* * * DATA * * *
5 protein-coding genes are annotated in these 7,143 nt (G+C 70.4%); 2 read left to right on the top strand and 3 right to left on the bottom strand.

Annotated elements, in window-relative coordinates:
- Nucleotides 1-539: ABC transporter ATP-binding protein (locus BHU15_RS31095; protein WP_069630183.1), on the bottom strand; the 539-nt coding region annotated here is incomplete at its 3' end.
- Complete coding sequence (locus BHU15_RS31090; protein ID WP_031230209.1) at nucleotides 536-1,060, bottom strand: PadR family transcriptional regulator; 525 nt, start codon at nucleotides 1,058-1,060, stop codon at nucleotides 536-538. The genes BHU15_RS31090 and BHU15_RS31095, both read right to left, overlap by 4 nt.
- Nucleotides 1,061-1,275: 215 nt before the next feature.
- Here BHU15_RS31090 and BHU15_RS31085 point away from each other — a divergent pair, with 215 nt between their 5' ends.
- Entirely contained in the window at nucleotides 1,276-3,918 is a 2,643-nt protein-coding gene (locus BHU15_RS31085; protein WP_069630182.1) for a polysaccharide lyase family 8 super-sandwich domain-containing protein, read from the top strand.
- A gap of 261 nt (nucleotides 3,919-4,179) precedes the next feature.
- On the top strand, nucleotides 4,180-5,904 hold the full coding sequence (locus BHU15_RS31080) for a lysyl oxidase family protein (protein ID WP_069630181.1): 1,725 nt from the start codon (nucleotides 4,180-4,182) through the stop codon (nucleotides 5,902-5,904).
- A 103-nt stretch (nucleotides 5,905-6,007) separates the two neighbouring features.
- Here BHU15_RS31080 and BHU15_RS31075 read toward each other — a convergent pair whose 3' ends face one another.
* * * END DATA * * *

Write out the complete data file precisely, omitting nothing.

5 protein-coding genes are annotated in these 7,143 nt (G+C 70.4%); 2 read left to right on the top strand and 3 right to left on the bottom strand.

Annotated elements, in window-relative coordinates:
- Nucleotides 1-539: ABC transporter ATP-binding protein (locus BHU15_RS31095; protein WP_069630183.1), on the bottom strand; the 539-nt coding region annotated here is incomplete at its 3' end.
- Complete coding sequence (locus BHU15_RS31090; protein ID WP_031230209.1) at nucleotides 536-1,060, bottom strand: PadR family transcriptional regulator; 525 nt, start codon at nucleotides 1,058-1,060, stop codon at nucleotides 536-538. The genes BHU15_RS31090 and BHU15_RS31095, both read right to left, overlap by 4 nt.
- Nucleotides 1,061-1,275: 215 nt before the next feature.
- Here BHU15_RS31090 and BHU15_RS31085 point away from each other — a divergent pair, with 215 nt between their 5' ends.
- Entirely contained in the window at nucleotides 1,276-3,918 is a 2,643-nt protein-coding gene (locus BHU15_RS31085; protein WP_069630182.1) for a polysaccharide lyase family 8 super-sandwich domain-containing protein, read from the top strand.
- A gap of 261 nt (nucleotides 3,919-4,179) precedes the next feature.
- On the top strand, nucleotides 4,180-5,904 hold the full coding sequence (locus BHU15_RS31080) for a lysyl oxidase family protein (protein ID WP_069630181.1): 1,725 nt from the start codon (nucleotides 4,180-4,182) through the stop codon (nucleotides 5,902-5,904).
- A 103-nt stretch (nucleotides 5,905-6,007) separates the two neighbouring features.
- Here BHU15_RS31080 and BHU15_RS31075 read toward each other — a convergent pair whose 3' ends face one another.